Books by Liza Picard

Released: March 26, 2019

"An ideal companion volume for readers of the Tales and a useful stand-alone history of the period."
What was it like to live in 14th-century England? Read full book review >
Released: June 1, 2004

"The detail is rich and remarkable; the prose sometimes more pedestrian than one expects from Picard. (32 pp. color illustrations)"
From the Thames to witchcraft, from petty schools to bear-baiting, from Shakespeare to small beer—a succinct guide to the sights, sounds, and smells of the London of the Virgin Queen. Read full book review >
Released: July 1, 2001

"A delightful hodge-podge of social history."
An inventory of daily life in London circa 1755, when Samuel Johnson published his Dictionary of the English Language. Read full book review >
Released: May 27, 1998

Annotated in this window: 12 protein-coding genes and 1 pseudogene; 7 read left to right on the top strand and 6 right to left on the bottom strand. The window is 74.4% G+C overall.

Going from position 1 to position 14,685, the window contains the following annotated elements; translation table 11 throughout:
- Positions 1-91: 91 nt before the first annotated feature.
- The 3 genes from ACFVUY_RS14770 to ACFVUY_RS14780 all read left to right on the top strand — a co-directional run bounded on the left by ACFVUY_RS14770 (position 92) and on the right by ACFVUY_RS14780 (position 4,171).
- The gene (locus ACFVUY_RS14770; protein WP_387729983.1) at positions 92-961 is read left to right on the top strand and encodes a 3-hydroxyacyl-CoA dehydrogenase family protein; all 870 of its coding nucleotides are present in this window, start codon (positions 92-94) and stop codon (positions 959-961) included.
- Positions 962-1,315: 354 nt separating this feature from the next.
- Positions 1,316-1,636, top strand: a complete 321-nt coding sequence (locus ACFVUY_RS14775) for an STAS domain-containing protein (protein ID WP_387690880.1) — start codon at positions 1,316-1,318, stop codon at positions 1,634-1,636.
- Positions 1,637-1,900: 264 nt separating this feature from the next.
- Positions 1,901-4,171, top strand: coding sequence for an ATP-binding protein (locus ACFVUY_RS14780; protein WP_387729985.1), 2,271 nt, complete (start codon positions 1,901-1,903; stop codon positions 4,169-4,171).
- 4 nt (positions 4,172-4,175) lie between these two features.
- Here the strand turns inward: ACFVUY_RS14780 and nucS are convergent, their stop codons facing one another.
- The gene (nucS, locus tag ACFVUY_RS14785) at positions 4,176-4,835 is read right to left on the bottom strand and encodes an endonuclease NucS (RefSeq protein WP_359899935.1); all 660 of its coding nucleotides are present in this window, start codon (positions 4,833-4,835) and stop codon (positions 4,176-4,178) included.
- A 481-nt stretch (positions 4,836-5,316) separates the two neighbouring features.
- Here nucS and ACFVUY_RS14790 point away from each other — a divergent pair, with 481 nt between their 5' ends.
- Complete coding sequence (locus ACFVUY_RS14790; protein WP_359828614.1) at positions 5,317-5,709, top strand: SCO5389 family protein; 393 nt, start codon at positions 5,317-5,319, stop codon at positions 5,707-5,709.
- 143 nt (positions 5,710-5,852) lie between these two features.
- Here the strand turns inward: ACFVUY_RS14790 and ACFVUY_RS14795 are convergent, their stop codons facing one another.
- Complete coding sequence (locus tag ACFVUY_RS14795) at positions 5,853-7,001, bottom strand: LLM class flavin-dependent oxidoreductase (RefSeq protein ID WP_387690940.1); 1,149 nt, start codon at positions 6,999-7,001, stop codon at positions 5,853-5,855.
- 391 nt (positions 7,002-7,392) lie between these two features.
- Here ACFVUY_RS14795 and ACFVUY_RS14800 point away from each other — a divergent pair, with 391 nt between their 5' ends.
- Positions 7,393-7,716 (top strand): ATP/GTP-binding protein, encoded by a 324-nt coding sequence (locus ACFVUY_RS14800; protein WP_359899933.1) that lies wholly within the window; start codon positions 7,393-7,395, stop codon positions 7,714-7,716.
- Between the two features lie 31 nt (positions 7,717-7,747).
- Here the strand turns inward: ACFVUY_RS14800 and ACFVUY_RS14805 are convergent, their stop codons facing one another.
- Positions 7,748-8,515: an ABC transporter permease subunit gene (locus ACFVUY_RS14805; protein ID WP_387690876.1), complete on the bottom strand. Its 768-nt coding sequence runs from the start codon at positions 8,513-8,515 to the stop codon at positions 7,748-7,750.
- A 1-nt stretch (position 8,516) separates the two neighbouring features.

An entertainingly over-stocked historical digest of life during London's liveliest decade of the 17th century, 1660—70. Picard, a lawyer at Gray's Inn and an amateur historian, is uninterested in writing a revisionist work of that most uncharacteristic era in English history, which takes in the post—Civil War return of the monarchy, the growth of Great Britain's mercantile empire, and the devastating Great Fire, out of which modern London arose. Picard's book is essentially lively social history with a materialist slant and skirts complicated politics to devote itself to a minute examination of mundane life from every angle. Picard gathers evidence and testimony to create something like the contemporary grab-bag almanacs, throwing in an exceptional range of information under headings for education, sex, clothing, housework, cooking, city planning, and entertainment, just to name a few. Sources naturally include the diary of Samuel Pepys, that of the underrated John Evelyn, and the eclectic biographical briefs of John Aubery. Picard also unearths small treasuries of first-hand data: the travelogue of Cosmo, the young grand duke of Tuscany, who took in London in a reverse of the Grand Tour; educator Hannah Wolley's "conduct" books like The Accomplish'd Lady's Delight, a Cooking Book, and Guide to the Female Sex; heraldic scholar Randle Holme's Academy of Armory, whose descriptions of anything appearing on a coat of arms reads like the era's Sears catalogue; and the Calendar of State Papers Domestic, a cornucopia of civil papers, e.g., rewards for stray cows, plans for waterworks, petitions on behalf of brothels, and requests to —Sam. Pepys— for naval supplies. Beyond her assiduous research, Picard displays remarkable sympathy for those who lived in the Restoration era, getting under the age's skin even to the extent of imagining wearing stays. Picard's engaging survey energetically rummages through the attic of London's colorful past. (24 pages b&w illustrations, not seen) Read full book review >